Addressing the Ghanaian community in Belgium on Tuesday, President Akufo-Addo said, “The issues of the ports are very serious issues.”
This followed the resident Ghanaians’ pleadings with him and his government to take another look at import duties collected at the ports.
Indicating that “there is a commitment to look at it,” President Akufo-Addo pointed out, “Recently, the investigating agencies have come across a syndicate of some 19 Customs officials together with representatives of three-four freight-forwarding companies and allegedly…the evidence they have uncovered indicates this syndicate has been responsible for the loss of GH¢1.2 billion to the state.”
This, he noted, is just one group in the sector and that “If you aggregate what has been happening across board, you will be dealing in billions of cedis of revenue that is lost to the state and which will mean that we don’t have to go cup in hand begging foreign donors et cetera to burrow and develop our country.
“We have the means…we say we want to build a Ghana beyond aid; we have the means to develop our country ourselves. We have the human and material resources to develop ourselves if only we will organize ourselves properly and act honestly.”
He pledged, “We are going to unearth all these syndicates and those that the evidence is there for trial; we will go for trial; we will go to court.
“I as president, I’m not going to pronounce anybody guilty; that’s not my business…that’s the business of the judges of our country.” He assured, “We are going to be continuing with these investigations and find a way to block these holes.”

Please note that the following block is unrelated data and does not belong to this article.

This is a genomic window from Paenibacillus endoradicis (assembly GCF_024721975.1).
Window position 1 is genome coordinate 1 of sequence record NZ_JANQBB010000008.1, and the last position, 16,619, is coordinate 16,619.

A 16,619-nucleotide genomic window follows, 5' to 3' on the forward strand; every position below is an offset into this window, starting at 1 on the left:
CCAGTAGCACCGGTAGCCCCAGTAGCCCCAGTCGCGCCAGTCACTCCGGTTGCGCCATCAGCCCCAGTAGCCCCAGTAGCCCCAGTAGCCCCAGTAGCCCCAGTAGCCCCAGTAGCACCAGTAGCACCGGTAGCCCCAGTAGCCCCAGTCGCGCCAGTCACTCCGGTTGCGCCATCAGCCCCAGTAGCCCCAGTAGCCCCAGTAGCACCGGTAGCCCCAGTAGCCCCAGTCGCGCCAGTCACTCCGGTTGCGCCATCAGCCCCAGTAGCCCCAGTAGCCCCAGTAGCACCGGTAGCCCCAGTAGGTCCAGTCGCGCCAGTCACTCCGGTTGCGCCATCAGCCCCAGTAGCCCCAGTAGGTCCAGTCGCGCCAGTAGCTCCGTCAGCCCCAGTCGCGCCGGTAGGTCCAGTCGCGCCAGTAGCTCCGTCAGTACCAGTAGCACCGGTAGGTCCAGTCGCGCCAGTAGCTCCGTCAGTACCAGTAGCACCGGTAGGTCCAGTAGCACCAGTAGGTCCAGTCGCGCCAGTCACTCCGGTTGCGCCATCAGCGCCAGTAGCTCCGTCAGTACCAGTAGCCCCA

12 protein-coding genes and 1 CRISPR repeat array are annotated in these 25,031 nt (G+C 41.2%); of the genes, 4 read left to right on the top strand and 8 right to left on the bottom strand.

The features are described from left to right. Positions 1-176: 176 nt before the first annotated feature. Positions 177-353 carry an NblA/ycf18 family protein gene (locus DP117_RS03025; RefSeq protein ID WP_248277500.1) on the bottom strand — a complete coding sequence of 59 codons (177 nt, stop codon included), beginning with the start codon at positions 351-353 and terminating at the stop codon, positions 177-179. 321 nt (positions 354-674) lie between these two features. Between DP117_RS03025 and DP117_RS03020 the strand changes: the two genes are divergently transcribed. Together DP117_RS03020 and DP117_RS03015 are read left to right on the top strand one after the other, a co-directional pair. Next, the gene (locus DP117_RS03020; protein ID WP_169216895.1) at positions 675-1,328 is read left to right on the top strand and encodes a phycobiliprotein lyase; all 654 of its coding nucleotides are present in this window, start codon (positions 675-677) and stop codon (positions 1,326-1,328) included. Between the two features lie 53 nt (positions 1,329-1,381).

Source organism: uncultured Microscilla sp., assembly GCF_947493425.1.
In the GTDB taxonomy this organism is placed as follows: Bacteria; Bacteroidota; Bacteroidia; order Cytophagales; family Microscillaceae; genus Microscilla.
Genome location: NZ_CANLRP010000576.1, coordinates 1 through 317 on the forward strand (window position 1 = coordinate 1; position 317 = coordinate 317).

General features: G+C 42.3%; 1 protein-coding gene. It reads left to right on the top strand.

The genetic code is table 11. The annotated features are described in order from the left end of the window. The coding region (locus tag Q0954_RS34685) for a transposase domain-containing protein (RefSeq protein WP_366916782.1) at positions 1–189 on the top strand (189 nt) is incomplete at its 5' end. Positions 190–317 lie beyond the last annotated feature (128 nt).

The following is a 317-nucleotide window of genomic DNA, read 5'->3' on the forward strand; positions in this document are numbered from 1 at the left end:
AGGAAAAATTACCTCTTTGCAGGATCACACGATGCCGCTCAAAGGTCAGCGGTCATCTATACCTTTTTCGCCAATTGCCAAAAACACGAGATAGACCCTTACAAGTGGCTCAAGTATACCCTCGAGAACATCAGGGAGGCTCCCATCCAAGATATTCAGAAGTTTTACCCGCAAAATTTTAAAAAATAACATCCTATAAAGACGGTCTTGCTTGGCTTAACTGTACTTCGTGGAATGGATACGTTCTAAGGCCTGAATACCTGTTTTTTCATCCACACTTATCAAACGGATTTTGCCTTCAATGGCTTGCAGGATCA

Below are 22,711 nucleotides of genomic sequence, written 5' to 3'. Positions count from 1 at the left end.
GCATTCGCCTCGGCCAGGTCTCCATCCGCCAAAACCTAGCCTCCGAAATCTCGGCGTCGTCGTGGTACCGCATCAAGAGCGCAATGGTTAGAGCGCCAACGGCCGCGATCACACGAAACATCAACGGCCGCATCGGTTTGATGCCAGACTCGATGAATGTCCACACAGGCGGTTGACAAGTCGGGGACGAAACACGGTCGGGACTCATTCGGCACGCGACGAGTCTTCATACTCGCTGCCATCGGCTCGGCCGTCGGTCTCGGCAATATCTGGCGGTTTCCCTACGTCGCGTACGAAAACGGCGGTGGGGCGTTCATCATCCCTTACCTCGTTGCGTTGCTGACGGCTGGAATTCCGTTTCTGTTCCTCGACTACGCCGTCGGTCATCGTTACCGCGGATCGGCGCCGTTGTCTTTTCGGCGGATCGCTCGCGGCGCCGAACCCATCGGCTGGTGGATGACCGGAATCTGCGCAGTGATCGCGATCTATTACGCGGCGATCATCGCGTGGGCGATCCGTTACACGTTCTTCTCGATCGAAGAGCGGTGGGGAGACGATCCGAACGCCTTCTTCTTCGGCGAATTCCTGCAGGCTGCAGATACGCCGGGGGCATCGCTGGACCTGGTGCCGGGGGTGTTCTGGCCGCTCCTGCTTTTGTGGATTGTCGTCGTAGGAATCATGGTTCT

The Ghanaian residents in Belgium said import duty back home is one of their major concerns.
Even though they recognized the need for government to raise revenue, president of the Ghana Council said, “The calculating formula which they use make it very excessive compared to our neighbouring countries.”
They pleaded with President Akufo-Addo and his government to as it were, do something about the duty together with the bureaucratic bottlenecks and corruption at the ports, whiles lauding the government for the introduction of new policies to streamline activities at the ports.
President of the Council suggested that government should consider the option of putting in place a mechanism that would enable Ghana’s foreign missions assess some of the import duties, especially with regard to vehicles and equipment, so that they will be paid into special bank accounts in the countries of origin of goods to be imported before the importer comes to Ghana.
The Ghanaians in Belgium implored President Akufo-Addo to add ‘export revenue’ to his government’s ‘Planting for food and jobs’ policy so that “the Ghanaian and the African community in the Diaspora form a huge potential for Ghanaian foodstuffs.”
President Akufo-Addo has since agreed to talk to the minister of food and agriculture to consider the suggestion when he returns home.
Nana Addo recalled with nostalgia how in the 90’s most Belgian supermarkets were importing pineapples from Ghana.
He expressed concern that due to the excessive use of pesticides and wrong application of fertilizers, Ghana is unable to meet the phyto-sanitary standards, for which reason one Ghanaian business man famously known as King Solomon who used to sell 1.5 tonnes of Ghana’s okro in Antwerp in a week, is now compelled to import the item from Uganda and Jordan and garden eggs from Togo.
The Ghanaians in Belgium have therefore, stressed the need for specific farms to be cultivated with well-trained farmers for the management of food exports.
President Nana Akufo-Addo has promised to push for such mechanisms to be put in place in the interest of Ghanaians and their businesses.
Present were Ghana’s Ambassador to the Kingdom of Belgium and the country’s representative at the European Union (EU) and the African, Caribbean and Pacific Group of States (ACP), Novisi Abaidoo; Minister for Foreign Affairs, Shirley Ayorkor Botchway; Deputy Chief of Staff, Francis Asenso-Boakye and Secretary to the President, Nana Asante Bediatuo.
By Charles Takyi-Boadu, Brussels, Belgium